Universal Store Holdings: FY22 Earnings - The Kids are All Right
About the author:
- Author name:
- By Alexander Mees
- Job title:
- Co-Head of Research and Senior Analyst
- Date posted:
- 29 August 2022, 8:30 AM
- Sectors Covered:
- Gaming and Retail
- We believe UNI will deliver double-digit growth in sales and earnings in FY23 as an expanded store network plays into the resilience of demand for fashion apparel from a young customer cohort experiencing high levels of employment, higher wages and more and more opportunities to go out and socialise.
- Universal Store Holdings' (ASX:UNI) FY22 earnings were slightly better than expectations. We have increased our EPS estimates by 5% in FY23 and by 1% in FY26. The FY24F P/E is 10x, which we believe is far too low for a business with the quality and growth potential of UNI.
- We reiterate our ADD rating with an increased target price of (login to view).
FY22 earnings marginally above forecast. Underlying EBIT (pre-AASB 16) was $30.9m, 1% above our estimate of $30.5m and down 30% y/y due to the effects of lockdown. Pre-AASB 16 underlying EBITDA of $35.7m was 2% above forecast.
Back to double digit growth from FY23. We estimate lockdowns impacted group sales by at least $20m in FY22. In FY23, UNI has the opportunity not just to recoup these lost sales, but to accelerate growth through the annualisation of its post-lockdown surge in new store openings against the backdrop of strong demand from a resilient youth demographic.
We forecast 19% growth in sales in FY23 with a group LFL of +7.5%. With plenty of runway for new stores, enabled by the launch of new distribution centre in October, our best estimate right now is that UNI will deliver double-digit revenue growth in each of the next three years.
Product gross margin increased and can go further. UNI’s gross product margin (before outbound freight costs) rose 40 bp from 60.8% to 61.2%. This was a function of increased private label product in the sales mix (43.0%, up from 40.2%) and increased direct sourcing of women’s product.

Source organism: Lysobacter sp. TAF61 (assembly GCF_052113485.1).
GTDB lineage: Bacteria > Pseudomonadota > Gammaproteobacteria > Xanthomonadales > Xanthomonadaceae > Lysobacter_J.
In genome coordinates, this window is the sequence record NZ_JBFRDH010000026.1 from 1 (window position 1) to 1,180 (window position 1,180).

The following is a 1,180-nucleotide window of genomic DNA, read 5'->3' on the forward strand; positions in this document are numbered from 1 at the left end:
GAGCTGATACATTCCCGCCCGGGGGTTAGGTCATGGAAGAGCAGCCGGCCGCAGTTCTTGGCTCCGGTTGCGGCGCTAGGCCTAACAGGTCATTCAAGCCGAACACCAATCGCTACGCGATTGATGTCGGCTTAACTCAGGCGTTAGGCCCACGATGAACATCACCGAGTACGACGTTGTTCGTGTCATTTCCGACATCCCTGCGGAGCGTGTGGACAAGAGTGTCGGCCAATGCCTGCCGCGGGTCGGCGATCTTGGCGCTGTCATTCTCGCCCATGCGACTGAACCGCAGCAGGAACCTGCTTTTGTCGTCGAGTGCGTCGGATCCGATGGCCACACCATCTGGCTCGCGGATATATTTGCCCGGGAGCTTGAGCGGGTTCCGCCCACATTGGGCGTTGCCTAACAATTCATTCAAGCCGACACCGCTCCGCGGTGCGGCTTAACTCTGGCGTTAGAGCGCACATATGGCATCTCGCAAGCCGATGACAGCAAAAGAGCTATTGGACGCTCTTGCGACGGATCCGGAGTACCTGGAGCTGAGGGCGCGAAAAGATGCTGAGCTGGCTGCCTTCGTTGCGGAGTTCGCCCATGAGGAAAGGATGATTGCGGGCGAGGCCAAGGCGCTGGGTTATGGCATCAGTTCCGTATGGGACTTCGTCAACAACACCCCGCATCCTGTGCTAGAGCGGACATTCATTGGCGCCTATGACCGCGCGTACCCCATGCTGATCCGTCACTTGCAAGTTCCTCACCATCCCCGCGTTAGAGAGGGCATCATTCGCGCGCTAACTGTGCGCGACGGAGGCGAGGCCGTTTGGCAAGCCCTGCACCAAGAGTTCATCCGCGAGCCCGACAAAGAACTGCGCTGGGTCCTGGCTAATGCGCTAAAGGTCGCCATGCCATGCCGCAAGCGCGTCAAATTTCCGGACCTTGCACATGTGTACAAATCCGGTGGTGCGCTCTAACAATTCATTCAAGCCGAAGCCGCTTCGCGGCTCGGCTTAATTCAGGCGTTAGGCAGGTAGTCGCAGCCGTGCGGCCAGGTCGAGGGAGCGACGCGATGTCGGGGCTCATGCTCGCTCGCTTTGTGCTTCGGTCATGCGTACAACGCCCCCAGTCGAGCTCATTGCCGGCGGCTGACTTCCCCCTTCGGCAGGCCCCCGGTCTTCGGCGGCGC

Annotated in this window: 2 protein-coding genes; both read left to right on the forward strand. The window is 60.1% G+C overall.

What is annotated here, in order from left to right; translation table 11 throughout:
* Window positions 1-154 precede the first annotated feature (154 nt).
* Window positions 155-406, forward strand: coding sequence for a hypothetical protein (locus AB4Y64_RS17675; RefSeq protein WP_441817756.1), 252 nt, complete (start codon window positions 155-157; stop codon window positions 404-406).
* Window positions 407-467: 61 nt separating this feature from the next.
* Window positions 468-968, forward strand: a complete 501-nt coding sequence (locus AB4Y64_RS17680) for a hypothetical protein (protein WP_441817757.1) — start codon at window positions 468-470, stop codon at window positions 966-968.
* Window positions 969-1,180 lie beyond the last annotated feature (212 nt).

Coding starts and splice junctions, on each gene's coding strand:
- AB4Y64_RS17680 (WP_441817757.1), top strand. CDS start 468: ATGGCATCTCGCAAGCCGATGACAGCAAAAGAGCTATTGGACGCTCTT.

UNI has increased selling prices selectively. Moving into FY23, we believe there will be opportunities to continue to increase the gross margin as the proportion of private label continues to rise. There may also be opportunities to reduce outbound freight costs.
Strong store rollout potential. In our opinion, UNI has a disciplined approach to opening new space. 11 new stores were added in FY22 and a further five will come before Christmas, which will take its footprint to 83, seven of which will be under the private label women’s banner, Perfect Stranger.
We forecast 87 stores by June 2023. The core Universal Store banner is, in our view, under-penetrated throughout Australia, but especially in the two largest states.
Forecast and valuation update
Our EBIT estimate for FY23 increases by 2% to $41.8m (pre-AASB 16) or 4% to $44.1m (post-AASB 16). Our FY23 EPS estimate increases by 5% to 40.3c.
We have increased our target price from (login to view).
This reflects a higher EV/EBIT in our multiples-based valuation, a function both of an increased peer company multiples and a reduced applied discount to peers.
We believe UNI has a strong competitive advantage in youth fashion apparel. The potential size of its network may be twice its current footprint of 78 stores, with opportunities for new store locations likely to proliferate as it builds brand equity in the underpenetrated states of NSW and Victoria.
Perfect Stranger has proven to be significantly value enhancing, both within Universal Store locations and as standalone stores.
The payback on investment in new stores is close to best in class, and margins are likely to continue to benefit from the rising proportion of private label products in store as well as, in due course, operating efficiencies from the growth of the network and the launch of the new distribution centre. ADD.
A rise in youth unemployment could put pressure on the disposable income of UNI’s core customer cohort and impact LFL sales growth.
Failure of the Universal Store banner to increase its penetration of key states such as NSW and Victoria or failure of the Perfect Stranger brand to continue to carve a niche in young women’s fashion could impact forecasts.
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